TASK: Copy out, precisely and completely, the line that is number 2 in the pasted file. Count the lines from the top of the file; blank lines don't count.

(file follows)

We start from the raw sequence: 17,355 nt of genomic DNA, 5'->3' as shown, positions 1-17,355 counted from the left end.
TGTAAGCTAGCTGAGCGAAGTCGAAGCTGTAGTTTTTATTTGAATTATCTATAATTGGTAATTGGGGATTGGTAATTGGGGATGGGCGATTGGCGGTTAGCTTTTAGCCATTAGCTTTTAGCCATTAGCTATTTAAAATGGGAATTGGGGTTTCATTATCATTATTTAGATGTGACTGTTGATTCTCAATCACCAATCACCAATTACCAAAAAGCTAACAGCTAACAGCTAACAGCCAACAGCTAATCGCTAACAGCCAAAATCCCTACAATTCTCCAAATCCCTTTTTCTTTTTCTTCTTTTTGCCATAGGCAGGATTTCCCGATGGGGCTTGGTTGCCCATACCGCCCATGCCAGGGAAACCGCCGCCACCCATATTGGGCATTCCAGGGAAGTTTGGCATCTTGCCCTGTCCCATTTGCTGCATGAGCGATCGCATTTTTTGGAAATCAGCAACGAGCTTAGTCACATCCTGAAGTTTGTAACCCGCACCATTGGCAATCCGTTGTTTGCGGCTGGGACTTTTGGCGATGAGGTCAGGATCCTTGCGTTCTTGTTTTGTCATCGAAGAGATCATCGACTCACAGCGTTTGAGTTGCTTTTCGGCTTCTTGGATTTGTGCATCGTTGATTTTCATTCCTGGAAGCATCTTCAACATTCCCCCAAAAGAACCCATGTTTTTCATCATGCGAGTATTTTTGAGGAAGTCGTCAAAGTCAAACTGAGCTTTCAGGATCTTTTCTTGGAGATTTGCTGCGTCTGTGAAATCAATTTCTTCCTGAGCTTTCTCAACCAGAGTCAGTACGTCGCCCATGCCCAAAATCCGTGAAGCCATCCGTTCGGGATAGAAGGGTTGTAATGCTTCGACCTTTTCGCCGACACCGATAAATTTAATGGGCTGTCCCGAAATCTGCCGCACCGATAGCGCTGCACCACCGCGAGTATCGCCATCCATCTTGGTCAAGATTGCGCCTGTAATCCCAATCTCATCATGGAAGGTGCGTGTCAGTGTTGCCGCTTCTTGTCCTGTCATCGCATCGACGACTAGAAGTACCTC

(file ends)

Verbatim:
TGTAAGCTAGCTGAGCGAAGTCGAAGCTGTAGTTTTTATTTGAATTATCTATAATTGGTAATTGGGGATTGGTAATTGGGGATGGGCGATTGGCGGTTAGCTTTTAGCCATTAGCTTTTAGCCATTAGCTATTTAAAATGGGAATTGGGGTTTCATTATCATTATTTAGATGTGACTGTTGATTCTCAATCACCAATCACCAATTACCAAAAAGCTAACAGCTAACAGCTAACAGCCAACAGCTAATCGCTAACAGCCAAAATCCCTACAATTCTCCAAATCCCTTTTTCTTTTTCTTCTTTTTGCCATAGGCAGGATTTCCCGATGGGGCTTGGTTGCCCATACCGCCCATGCCAGGGAAACCGCCGCCACCCATATTGGGCATTCCAGGGAAGTTTGGCATCTTGCCCTGTCCCATTTGCTGCATGAGCGATCGCATTTTTTGGAAATCAGCAACGAGCTTAGTCACATCCTGAAGTTTGTAACCCGCACCATTGGCAATCCGTTGTTTGCGGCTGGGACTTTTGGCGATGAGGTCAGGATCCTTGCGTTCTTGTTTTGTCATCGAAGAGATCATCGACTCACAGCGTTTGAGTTGCTTTTCGGCTTCTTGGATTTGTGCATCGTTGATTTTCATTCCTGGAAGCATCTTCAACATTCCCCCAAAAGAACCCATGTTTTTCATCATGCGAGTATTTTTGAGGAAGTCGTCAAAGTCAAACTGAGCTTTCAGGATCTTTTCTTGGAGATTTGCTGCGTCTGTGAAATCAATTTCTTCCTGAGCTTTCTCAACCAGAGTCAGTACGTCGCCCATGCCCAAAATCCGTGAAGCCATCCGTTCGGGATAGAAGGGTTGTAATGCTTCGACCTTTTCGCCGACACCGATAAATTTAATGGGCTGTCCCGAAATCTGCCGCACCGATAGCGCTGCACCACCGCGAGTATCGCCATCCATCTTGGTCAAGATTGCGCCTGTAATCCCAATCTCATCATGGAAGGTGCGTGTCAGTGTTGCCGCTTCTTGTCCTGTCATCGCATCGACGACTAGAAGTACCTC